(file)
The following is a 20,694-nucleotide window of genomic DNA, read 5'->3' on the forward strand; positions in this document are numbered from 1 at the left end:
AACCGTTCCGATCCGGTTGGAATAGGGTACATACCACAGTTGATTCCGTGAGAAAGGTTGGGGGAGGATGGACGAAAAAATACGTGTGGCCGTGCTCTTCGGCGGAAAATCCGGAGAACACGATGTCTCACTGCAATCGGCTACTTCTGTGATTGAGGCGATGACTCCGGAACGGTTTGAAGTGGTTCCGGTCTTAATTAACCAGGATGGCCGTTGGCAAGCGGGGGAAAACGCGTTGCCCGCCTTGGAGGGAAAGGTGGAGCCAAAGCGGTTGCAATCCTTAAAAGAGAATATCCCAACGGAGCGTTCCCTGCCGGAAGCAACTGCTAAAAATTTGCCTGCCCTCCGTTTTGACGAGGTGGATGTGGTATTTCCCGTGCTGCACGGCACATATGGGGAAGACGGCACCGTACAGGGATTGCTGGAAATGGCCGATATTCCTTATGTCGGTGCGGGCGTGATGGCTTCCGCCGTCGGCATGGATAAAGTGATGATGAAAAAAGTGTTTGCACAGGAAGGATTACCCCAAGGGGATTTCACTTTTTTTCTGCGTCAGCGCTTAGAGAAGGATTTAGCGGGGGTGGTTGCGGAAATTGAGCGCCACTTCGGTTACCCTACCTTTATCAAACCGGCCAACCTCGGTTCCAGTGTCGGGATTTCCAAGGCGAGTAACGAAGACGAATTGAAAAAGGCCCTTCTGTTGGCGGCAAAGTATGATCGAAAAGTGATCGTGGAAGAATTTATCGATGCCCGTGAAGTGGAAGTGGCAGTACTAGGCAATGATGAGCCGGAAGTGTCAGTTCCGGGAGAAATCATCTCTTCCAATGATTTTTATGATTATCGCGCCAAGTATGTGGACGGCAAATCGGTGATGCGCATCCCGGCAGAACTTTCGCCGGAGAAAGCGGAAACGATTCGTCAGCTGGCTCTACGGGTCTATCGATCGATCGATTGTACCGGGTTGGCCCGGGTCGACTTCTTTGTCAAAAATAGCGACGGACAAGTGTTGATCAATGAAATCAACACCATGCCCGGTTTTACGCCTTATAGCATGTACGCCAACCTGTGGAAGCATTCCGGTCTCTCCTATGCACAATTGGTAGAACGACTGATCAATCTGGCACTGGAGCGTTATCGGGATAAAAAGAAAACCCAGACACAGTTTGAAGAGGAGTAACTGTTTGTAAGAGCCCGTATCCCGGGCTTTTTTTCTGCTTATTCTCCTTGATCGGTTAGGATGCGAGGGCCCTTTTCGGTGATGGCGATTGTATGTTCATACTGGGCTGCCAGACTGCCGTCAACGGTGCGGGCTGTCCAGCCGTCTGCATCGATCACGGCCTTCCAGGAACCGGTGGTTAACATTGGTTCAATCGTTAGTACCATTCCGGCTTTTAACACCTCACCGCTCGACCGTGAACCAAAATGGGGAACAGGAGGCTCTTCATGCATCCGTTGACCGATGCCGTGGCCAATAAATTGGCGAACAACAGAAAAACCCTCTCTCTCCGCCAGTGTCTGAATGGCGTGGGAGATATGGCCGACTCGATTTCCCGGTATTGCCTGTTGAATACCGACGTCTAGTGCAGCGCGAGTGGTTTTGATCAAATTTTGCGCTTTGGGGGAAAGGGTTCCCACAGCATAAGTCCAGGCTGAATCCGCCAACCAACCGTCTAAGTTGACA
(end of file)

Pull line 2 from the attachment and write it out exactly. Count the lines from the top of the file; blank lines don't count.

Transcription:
AACCGTTCCGATCCGGTTGGAATAGGGTACATACCACAGTTGATTCCGTGAGAAAGGTTGGGGGAGGATGGACGAAAAAATACGTGTGGCCGTGCTCTTCGGCGGAAAATCCGGAGAACACGATGTCTCACTGCAATCGGCTACTTCTGTGATTGAGGCGATGACTCCGGAACGGTTTGAAGTGGTTCCGGTCTTAATTAACCAGGATGGCCGTTGGCAAGCGGGGGAAAACGCGTTGCCCGCCTTGGAGGGAAAGGTGGAGCCAAAGCGGTTGCAATCCTTAAAAGAGAATATCCCAACGGAGCGTTCCCTGCCGGAAGCAACTGCTAAAAATTTGCCTGCCCTCCGTTTTGACGAGGTGGATGTGGTATTTCCCGTGCTGCACGGCACATATGGGGAAGACGGCACCGTACAGGGATTGCTGGAAATGGCCGATATTCCTTATGTCGGTGCGGGCGTGATGGCTTCCGCCGTCGGCATGGATAAAGTGATGATGAAAAAAGTGTTTGCACAGGAAGGATTACCCCAAGGGGATTTCACTTTTTTTCTGCGTCAGCGCTTAGAGAAGGATTTAGCGGGGGTGGTTGCGGAAATTGAGCGCCACTTCGGTTACCCTACCTTTATCAAACCGGCCAACCTCGGTTCCAGTGTCGGGATTTCCAAGGCGAGTAACGAAGACGAATTGAAAAAGGCCCTTCTGTTGGCGGCAAAGTATGATCGAAAAGTGATCGTGGAAGAATTTATCGATGCCCGTGAAGTGGAAGTGGCAGTACTAGGCAATGATGAGCCGGAAGTGTCAGTTCCGGGAGAAATCATCTCTTCCAATGATTTTTATGATTATCGCGCCAAGTATGTGGACGGCAAATCGGTGATGCGCATCCCGGCAGAACTTTCGCCGGAGAAAGCGGAAACGATTCGTCAGCTGGCTCTACGGGTCTATCGATCGATCGATTGTACCGGGTTGGCCCGGGTCGACTTCTTTGTCAAAAATAGCGACGGACAAGTGTTGATCAATGAAATCAACACCATGCCCGGTTTTACGCCTTATAGCATGTACGCCAACCTGTGGAAGCATTCCGGTCTCTCCTATGCACAATTGGTAGAACGACTGATCAATCTGGCACTGGAGCGTTATCGGGATAAAAAGAAAACCCAGACACAGTTTGAAGAGGAGTAACTGTTTGTAAGAGCCCGTATCCCGGGCTTTTTTTCTGCTTATTCTCCTTGATCGGTTAGGATGCGAGGGCCCTTTTCGGTGATGGCGATTGTATGTTCATACTGGGCTGCCAGACTGCCGTCAACGGTGCGGGCTGTCCAGCCGTCTGCATCGATCACGGCCTTCCAGGAACCGGTGGTTAACATTGGTTCAATCGTTAGTACCATTCCGGCTTTTAACACCTCACCGCTCGACCGTGAACCAAAATGGGGAACAGGAGGCTCTTCATGCATCCGTTGACCGATGCCGTGGCCAATAAATTGGCGAACAACAGAAAAACCCTCTCTCTCCGCCAGTGTCTGAATGGCGTGGGAGATATGGCCGACTCGATTTCCCGGTATTGCCTGTTGAATACCGACGTCTAGTGCAGCGCGAGTGGTTTTGATCAAATTTTGCGCTTTGGGGGAAAGGGTTCCCACAGCATAAGTCCAGGCTGAATCCGCCAACCAACCGTCTAAGTTGACA